Your comments put me in mind of this quote from the late Harry Crews:

      “As far back as I could remember, I had longed and lusted for an unlimited supply of books. I was weary of the [Sears] catalogue and the Bible, the only two books I had ever seen in my sharecropper’s house. When I got to my first duty station [in the Marine Corps] and walked into the base library, it was like throwing a starving man a turkey. I did my time in the Corps with a book always in my hand … I remained convinced in my belief that all anybody needed to develop as a writer was access to a good library and the willingness to play fast and loose with his life, because make no mistake about it, by the time a person even moderately masters any art form, it is almost always too late to do anything else.”

      It’s why I don’t understand what people call writer’s block. If I ever struggle at all to write, I make time to read. And I’m restored creatively. The world is full of pages of inspiration.

      I’m very grateful for your comments. Thank you.

    • Jeff, that’s an amazing observation. When I published Martin the Marlin — the story of a boy who wants a goldfish, inadvertently buys a marlin, and realizes he can’t keep the fish in a tank — a gentleman who’d read it to his children asked me if I’d been confined in a tight space as a child. That question was as amazing to me as your observation. There is, of course, truth in both. But that’s another story entirely.

      Thank you for your comments and your interpretation. I love it when that happens. 😊

  2. Great story, Mark. I love that you knew at such a young age that you wanted to be a writer. I knew from a young age that I liked to write, but it wasn’t until five years ago that I started to connect over 30 years of dots that would lead me to want to be a writer. Hopefully, someday with a capital “W.” The beauty of growing and aging, I think, is the wisdom to lean into these kinds of things – even amidst our fears.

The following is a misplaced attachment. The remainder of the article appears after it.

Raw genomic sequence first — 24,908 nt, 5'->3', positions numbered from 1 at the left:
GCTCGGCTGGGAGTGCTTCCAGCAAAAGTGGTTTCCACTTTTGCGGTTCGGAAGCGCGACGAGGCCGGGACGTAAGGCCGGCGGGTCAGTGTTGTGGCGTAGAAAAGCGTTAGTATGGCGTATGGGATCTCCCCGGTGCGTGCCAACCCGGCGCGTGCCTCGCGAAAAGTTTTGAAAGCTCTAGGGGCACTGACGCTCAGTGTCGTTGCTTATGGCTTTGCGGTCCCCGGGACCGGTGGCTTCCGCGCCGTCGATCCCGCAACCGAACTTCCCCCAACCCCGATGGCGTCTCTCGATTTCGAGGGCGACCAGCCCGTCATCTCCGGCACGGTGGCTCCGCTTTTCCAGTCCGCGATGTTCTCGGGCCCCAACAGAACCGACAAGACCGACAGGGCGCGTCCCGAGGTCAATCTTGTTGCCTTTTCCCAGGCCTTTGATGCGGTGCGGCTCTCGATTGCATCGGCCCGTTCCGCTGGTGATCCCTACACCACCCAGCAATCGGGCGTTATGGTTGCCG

I never tire of reading your mastery, Mark. Like you, your work is always a bright spot in the day. Thanks for sharing this piece with us.

    By the way, I like both Marvel and DC, and I think it rocks that you emailed Stan Lee.

    • Thank you, Laura. I’m always happy to read your comments. This is as true a sentence as I’ve seen written in a while: “The beauty of growing and aging … is the wisdom to lean into these kinds of things – even amidst our fears.” That’s it.

      It’s a matter of reaching the point at which the need (to write) overcomes the fear (of trying or being judged).

      Keep writing and sharing. I’m grateful you’re here.

    • Thank you, Larry. I still love comics and recently acquired three collections of old monster comics, two drawn by Steve Ditko (Spiderman) and one by Don Heck (Ironman).

      I have no intention of growing up. There’s no future in it. 😉

      Thank you for your comments.

  3. Batman, Superman, The Hulk, Spiderman. DC and Marvel Comics. Stan Lee was an icon. He had a cameo role in one of the Hulk movies. I want you to know late at night I watch the Hulk, Spiderman, Wonderwoman, Batman and Superman on Youtube. One day I will tell you stories about when I used to dress up as Batman and the mayhem my friends and I caused. Yes, I LOVE your article! Congratulations again.

    • Believe it or not, Joel, I still read comics. I have every Batman movie ever made on DVD. And I’ve written a graphic novel (a noirish murder mystery), which is now in search of a publisher.

      Thank you for you comments and for sharing your love of comics.

    • You’re welcome, Joel. Thank you for your thoughtfulness. If you want to know how deep I’m in, please see my not to Larry Tyler below. It ain’t over yet. 😊

  4. I love this story of how you found your writer’s voice at 10 years old, Mark! What a gift to connect with Stan Lee’s “voice” that inspired yours. Thank goodness for comic books and books and great friends. Inspiration comes from so many places!! I’m delighted to hear where yours came from! I have sent thank you letters to famous authors and never heard back from them- The ability to express our gratitude from the heart can create its own rich gift.